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back and drill the rest of the hour. I hate that drill; I never shall drill again if I can help it. And if this wasn ' t trouble enough for one day I had plenty more before night. After studying all the afternoon I felt hungry before supper time, and asked a fellow whom they call " Gormie, " who by the way seems to have very weak knees and always wears an awfully dirty sweater, where I could get a lunch. He said if I should go up to the peach orchard back of the plant-house they were always very glad to let the students have all the fruit they wanted. So I went up, and had just filled my pockets with peaches, when I looked behind and saw coming towards me on the run a man whom I recognized as " Shep. " The very sight of him scared me, and I started to run. As I ran I looked over my shoulder to see if he was gaining on me any, and as I did so I fell headlong into a ditch, and before I could recover myself he was upon me. I do not remember what he said; but although he talked very slowly, his words made me feel so badly that I am sure I shall not repeat the offence, whatever it was. The peaches had all fallen out of my pocket when I fell into the ditch, and so I went without any supper, as I was too much ashamed of myself to be seen at the Hash House. Well, I may as well go to bed, but I know I shall dream about that terrible Owl Club they have been telling me about all day. Oh, I wish I was home ! September 8. If I hadn ' t been so terribly hungry this morning I shouldn ' t have gone to breakfast at all. I couldn ' t eat any dinner because I heard a little dog barking in the kitchen, and then one of the sophomores said, " Ha ! we shall have dog for dinner. " As I had only studied four hours on the lessons given out yesterday, when we went round to recite I met with trouble at every point. It was terrible to think how the Pro- fessors talked to every one, and to me in particular. They seemed to think we could learn that forty-three pages of geometry by heart. Why, I hadn ' t read half of it through. I have been awfully lonesome and hungry all day. Visions of dog came before me every time I tried to eat anything at the Hash House. I didn ' t hear the dog bark at noon, so I supposed the sophomore must have been right. I walked all the way down town this afternoon on a fool ' s errand. The man they call the " Alderman " sent me after a gas- wick. The storekeeper seemed to be mad when I asked him for it, and said they never used such things, and wanted to know where I came from. Was I from Wayback ? I told him that mamma always made her own candles at home and got her wicks at the store. Then I went back up to college again, and every one seemed amused when I came around, especially the " Alderman. " It is only a little while since supper, but I am going to bed. I have been so homesick that I could not bear to think of writing home. They have been telling me those terrible Owl Club stories all day. All last night I dreamed of them. Oh, I am sure if they should ever come to me I should never live the night out. Later (11.30). I ' m not sure whether I am dead or alive. I couldn ' t have been asleep more than five minutes when I was awakened by voices outside the door. Then came a blinding flash followed by a deafening roar, and I thought they must have wheeled the 119
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breakfast Mr. Hayward told me lots of stories about what he did when he was a fresh- man. From what he said I think he must be a great man about college. He said there was a man that kept a hotel down at the foot of the stairs, where I could probably get dinner. He said they had more style at the Hammar House but less to eat. Here, he told me, they took in regular boarders, and had some tony ones too. Among the dis- tinguished guests was General Warren, of the Meteorological Department. This seems to be a land of hotels, if one only knows where to find them ; for there was one on the same floor with Hotel Hayward, called the " Lame Bear Cafe, " run by Ballou Bemis. But this was closed for the summer. After breakfast was over I told Mr. Hayward that papa and mamma would be very thankful to him, and that if he ever came down my way to call and try some of mamma ' s flapjacks. I felt good after this, and started to finish my examinations. The first one this morning was Geometry, thirty propositions to do in one hour. I had just finished two when Professor W. quietly remarked, " You have five and a quarter minutes more in which to finish your papers, gentlemen. " My heart came up in my throat, and it seemed the shortest five minutes T ever saw. I guess I didn ' t pass that examination. Then I had to take Physiology, Algebra, and finally Latin under Professor Mills, who seems like a nice, fatherly old gentleman. This finished the examinations ; and I hurried to write a letter home, telling papa and mamma that I had passed in all but one. I took this letter down town to post it, and on my way back I bought three sticks of candy, one of which I gave to Mr. Hayward on my way to my room. It has been a long day, and now I will go to bed. September 7. I was so tired last night that I couldn ' t go to the Hash House to supper, but took my first meal there this morning. How I longed for some of mamma ' s flapjacks and fried mush ! I guess no one will ever die of over-eating who lives at that place. About eight o ' clock I heard what I thought was a fire bell ringing, and rushed out to see what was the matter. Every one seemed to be going towards the little meet- ing-house. I went in with the rest, and was told to take a seat up front, which I did, but was quickly hustled out of there by the same fatherly old gentleman who had given me my Latin examination. After all had joined in singing a song, every verse of which ended up with the words, " Lead me on, lead me on, " the minister got up and prayed for everything and everybody in general but no one in particular. Being in church reminded me of Susie, for we always used to go to Sunday-school together, and then I wondered if they had Sunday-schools here. The rest of the morning was spent in going t o lessons and drill. This drill was the most terrible thing I ever saw. Why, one of those fellows they called Corporal M 1 had me and two other freshmen, giving us what he called " setting-up exercises. " He stood out in front of us and stretched out his arms and told us to do just as he did. I knew he was making fun of us, so I went to the man they call the Lieutenant and said to him, " Look here, mister, that chap over there is trying to make fun of me. " He didn ' t have a bit of sympathy for me, but spoke up real sharp, and made me feel so bad I cried a little. Then he made me go US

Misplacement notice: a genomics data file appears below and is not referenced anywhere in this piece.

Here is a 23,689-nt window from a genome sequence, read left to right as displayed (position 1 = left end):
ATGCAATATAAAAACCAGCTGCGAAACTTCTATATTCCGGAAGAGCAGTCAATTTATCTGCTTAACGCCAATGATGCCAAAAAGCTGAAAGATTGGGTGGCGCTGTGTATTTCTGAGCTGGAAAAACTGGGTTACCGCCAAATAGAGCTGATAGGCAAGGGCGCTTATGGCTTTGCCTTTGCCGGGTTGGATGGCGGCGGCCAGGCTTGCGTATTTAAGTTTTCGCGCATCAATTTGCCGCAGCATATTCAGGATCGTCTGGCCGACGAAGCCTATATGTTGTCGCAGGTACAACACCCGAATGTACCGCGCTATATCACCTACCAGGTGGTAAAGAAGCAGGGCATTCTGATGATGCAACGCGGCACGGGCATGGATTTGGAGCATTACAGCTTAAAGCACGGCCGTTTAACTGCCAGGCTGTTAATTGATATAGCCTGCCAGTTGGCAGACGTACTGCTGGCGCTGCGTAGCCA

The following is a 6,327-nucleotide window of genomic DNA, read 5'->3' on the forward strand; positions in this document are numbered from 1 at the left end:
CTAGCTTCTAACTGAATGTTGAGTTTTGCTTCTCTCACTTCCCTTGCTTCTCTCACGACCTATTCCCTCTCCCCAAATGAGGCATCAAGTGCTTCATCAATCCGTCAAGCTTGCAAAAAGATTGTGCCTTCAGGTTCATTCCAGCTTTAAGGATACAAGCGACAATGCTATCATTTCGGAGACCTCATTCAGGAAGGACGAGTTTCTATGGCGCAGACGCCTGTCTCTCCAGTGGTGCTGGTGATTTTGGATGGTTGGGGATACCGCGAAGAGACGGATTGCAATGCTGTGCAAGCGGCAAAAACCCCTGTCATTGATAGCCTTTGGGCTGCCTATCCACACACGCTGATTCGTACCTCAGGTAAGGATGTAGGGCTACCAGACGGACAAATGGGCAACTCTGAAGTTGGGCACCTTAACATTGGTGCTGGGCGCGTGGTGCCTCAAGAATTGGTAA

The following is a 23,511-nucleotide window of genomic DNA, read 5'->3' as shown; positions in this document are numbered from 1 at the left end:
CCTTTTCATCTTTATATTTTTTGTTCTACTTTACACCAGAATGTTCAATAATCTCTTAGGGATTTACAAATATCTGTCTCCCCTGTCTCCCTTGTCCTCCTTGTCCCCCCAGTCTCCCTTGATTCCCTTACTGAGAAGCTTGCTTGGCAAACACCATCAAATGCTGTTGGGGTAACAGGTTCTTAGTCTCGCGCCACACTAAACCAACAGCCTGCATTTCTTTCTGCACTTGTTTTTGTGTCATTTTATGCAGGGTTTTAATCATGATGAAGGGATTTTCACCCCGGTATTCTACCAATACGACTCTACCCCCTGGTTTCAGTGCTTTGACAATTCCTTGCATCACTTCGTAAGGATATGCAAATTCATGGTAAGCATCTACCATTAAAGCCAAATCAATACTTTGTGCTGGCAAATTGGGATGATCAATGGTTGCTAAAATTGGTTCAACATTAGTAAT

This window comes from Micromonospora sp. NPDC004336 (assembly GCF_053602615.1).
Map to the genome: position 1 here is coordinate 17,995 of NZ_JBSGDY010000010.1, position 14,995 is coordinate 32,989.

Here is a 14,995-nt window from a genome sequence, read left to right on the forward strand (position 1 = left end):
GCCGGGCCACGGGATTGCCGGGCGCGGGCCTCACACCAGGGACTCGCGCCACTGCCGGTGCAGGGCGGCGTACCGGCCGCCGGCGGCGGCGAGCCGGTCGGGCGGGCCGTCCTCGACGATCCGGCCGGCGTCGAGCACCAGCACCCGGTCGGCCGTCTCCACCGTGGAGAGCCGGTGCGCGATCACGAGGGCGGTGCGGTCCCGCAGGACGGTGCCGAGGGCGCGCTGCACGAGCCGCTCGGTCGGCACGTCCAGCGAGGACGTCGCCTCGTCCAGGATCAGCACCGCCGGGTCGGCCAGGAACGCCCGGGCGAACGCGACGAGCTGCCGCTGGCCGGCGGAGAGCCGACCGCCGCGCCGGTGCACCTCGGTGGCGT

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cannon up the stairs and fired it through the door. I suppose the barricade which I had placed against the door must have been dislodged by the shock, and in a moment my room was filled with men or ghosts, I knew not which. I could smell the brimstone and hear the stamping of the cloven feet upon the floor. Then I saw their terrible horns glittering in the uncertain light which their leader carried. I knew that I must be in the presence of some of the inhabitants of the lower regions. Suddenly all was blank to me, and when I recovered my senses I found myself dripping wet by the side of the fountain. I hurried back to my room, trembling at every step as I groped my way through the darkness. I was too badly frightened to light a lamp at first, but sat thinking in the da rk. I found a match at last and lit the lamp, but am determined to sit up all night for fear they may come again. Never before has home seemed so dear to me. I have just got up from the bed where I have been laying for a few moments and gone to take a look at that dear lock of Susie ' s hair. This has reminded me of my diary ; so I have decided to write as best I can all that has happened to me in this terrible hour and a half. September 9. I am writing this on board the train. I do not know how I came to go to sleep last night, for I was fully determined to keep awake all night. It must have been half past eight or nine o ' clock this morning when I was awakened by a knock at the door, and before I had time to answer two men in full uniform entered. One of these I recognized as the lieutenant who had spoken so harshly to me the other day. He stopped in the middle of the floor and seemed astonished. I raised myself up in bed and said to him. " Ha ! you are the fellow that was up here last night and fired the cannon in my door. " He advanced a step or two and said, " I ' ll fire you through the door, young man, if I ever find you in bed another morning when I come round on inspection. What ' s the reason you are having your room in any such condition as this and a lamp burning side of your bed? " I jumped out of my bed in my night shirt. " Come to attention, there ! " he said, " what do you mean by such conduct as this any- how? " " I don ' t know, " I replied, " and I am going home today if I get a chance. " " Well, you had better ; you ' ll never amount to anything here if you can ' t get up before nine o ' clock in the morning. " Turning to the man who was with him, he said, " Give this man ten demerits. " Then he threw an angry scowl at me and went out. I dressed myself as quickly as possible, and without thinking of breakfast, packed my trunk, and had just time to catch the train for Gill. I don ' t know what papa will say, but I have made up my mind that I was not cut out for a college man. N. B. — This Freshman ' s hard luck was probably due more to his superabundant verdure, credulity, and lack of experience, rather than to any inherent spirit of malignity on the part of the professors or students. — [Eds.]